So in the 1980s, when downstream fishermen chafed at the restrictions they faced to protect Idaho’s wild steelhead, Fish and Game Research Chief Jerry Mallet sent biologists into the Middle Fork and the South Fork of the Salmon River drainages.
Their mission? To find and begin studying the remaining populations. That work helped Idaho Attorney General Jim Jones defend Idaho’s place at the decision-making table and saved the wild fish.
At the same time, federal biologists and the U.S. Army Corps of Engineers developed a dam bypass system that collected salmon smolts as they swam downstream through the powerhouses. There the system placed them on barges to carry them beyond all eight dams and dropped them below Bonneville. It helped steelhead, especially in low-water years.
But overall, salmon and steelhead numbers have continued to drop since the last dam was built in 1975. Idaho biologists, especially Charles Petrosky, discovered trends in the salmon survival data. They found that in addition to the salmon that were dying in the dam and reservoir system, others died later of what they called delayed mortality.
The highest delayed mortality came from the salmon that went through the powerhouses and the bypass systems. But even those salmon that went over the spillways, the best route, suffered. That effect was documented in studies Petrosky published with biologists from the Columbia River Tribal Fish Commission, the U.S. Fish and Wildlife Service and others.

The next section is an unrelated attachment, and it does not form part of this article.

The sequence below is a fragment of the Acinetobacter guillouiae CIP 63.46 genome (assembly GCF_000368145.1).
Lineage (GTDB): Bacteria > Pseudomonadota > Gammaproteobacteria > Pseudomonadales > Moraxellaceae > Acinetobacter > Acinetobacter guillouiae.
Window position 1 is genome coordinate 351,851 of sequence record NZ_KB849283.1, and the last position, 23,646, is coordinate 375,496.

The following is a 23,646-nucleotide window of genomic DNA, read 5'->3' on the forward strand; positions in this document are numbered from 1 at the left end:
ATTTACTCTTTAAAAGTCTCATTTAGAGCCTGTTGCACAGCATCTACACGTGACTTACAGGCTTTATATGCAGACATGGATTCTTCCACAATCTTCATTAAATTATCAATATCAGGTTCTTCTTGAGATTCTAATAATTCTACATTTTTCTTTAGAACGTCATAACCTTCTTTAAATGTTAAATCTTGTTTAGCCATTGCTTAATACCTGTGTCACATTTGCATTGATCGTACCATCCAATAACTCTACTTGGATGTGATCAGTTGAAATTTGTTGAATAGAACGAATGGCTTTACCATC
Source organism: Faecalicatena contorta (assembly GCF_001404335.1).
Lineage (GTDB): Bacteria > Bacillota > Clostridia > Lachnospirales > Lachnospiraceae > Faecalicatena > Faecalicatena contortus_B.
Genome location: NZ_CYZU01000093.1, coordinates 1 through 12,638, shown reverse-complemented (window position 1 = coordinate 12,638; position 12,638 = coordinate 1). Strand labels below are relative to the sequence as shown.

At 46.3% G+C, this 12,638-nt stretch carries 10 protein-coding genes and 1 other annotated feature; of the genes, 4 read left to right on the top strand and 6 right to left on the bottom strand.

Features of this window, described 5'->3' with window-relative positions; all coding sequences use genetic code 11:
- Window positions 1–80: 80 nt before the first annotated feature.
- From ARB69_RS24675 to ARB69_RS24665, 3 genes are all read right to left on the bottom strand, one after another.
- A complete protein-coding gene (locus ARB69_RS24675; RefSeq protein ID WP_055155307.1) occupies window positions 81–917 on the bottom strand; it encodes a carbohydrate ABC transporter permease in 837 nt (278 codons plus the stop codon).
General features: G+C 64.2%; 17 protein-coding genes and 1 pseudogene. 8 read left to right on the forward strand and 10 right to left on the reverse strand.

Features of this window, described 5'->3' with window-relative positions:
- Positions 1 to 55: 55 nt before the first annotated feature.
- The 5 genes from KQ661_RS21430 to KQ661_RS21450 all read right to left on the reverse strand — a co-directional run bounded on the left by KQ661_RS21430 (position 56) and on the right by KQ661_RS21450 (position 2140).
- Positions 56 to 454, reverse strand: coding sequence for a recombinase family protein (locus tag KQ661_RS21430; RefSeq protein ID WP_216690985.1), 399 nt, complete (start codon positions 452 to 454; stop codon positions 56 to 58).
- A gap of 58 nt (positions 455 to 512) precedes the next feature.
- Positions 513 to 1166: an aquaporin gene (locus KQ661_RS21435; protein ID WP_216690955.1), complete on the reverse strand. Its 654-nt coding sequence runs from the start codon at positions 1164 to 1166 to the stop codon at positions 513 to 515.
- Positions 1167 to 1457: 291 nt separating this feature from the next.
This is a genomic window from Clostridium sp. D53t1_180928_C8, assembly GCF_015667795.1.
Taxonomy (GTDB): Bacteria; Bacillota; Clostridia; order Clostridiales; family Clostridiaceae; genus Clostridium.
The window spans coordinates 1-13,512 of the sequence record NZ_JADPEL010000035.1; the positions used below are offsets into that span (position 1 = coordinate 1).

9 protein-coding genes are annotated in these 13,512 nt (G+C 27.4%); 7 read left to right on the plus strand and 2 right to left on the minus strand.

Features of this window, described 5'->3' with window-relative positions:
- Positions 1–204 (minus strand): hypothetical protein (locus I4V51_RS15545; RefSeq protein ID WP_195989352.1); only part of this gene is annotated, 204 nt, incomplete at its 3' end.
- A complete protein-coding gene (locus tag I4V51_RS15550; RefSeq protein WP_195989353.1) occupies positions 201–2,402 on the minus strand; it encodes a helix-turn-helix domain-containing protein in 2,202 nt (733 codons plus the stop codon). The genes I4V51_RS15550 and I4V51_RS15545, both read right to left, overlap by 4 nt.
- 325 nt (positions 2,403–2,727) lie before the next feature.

These studies were controversial because they undercut the case for the fish barging system that allowed the federal dams to produce the most electricity unimpeded. The Idaho Fish and Game Commission found that removing the four lower Snake dams was the best way to recover Idaho’s salmon and steelhead biologically.
The controversy over dam removal, especially since it would close the Port of Lewiston, forced political leaders to reject their analysis. But to the credit of every governor since then, they never tried to reverse those findings.
They didn’t accept them, either, but leaders allowed Petrosky to continue his research and his critical role on regional science panels such as the Fish Passage Center’s Comparative Survival study group. Petrosky retired, but he continued to work with the study group until last year.
The group’s research helped federal managers move away from the barges to removable spillway weirs that aided salmon’s migration over the spillways. Most notably, the work was recognized by a series of federal judges. And, most recently, it was recognized by virtually all parties in a so-called spill agreement between the Bonneville Power Administration, the Nez Perce Tribe, Oregon, Idaho, the Columbia tribes and the Corps.
The agreement is designed to determine whether Petrosky’s research is true.
Fish and Game has its share of critics who complain that the agency hasn’t done enough to save wild salmon and steelhead over the past 20 years. But as the story of Petrosky’s successes show, we might not still have wild salmon and steelhead if it weren’t for the agency and its science.
With the fish on the edge of extinction again, it’s clear what we have done in the past hasn’t been enough. Gov. Little now has the chance to bring Idaho back into the lead to save our salmon and steelhead for us to enjoy today, and for our children and grandchildren to enjoy in the future.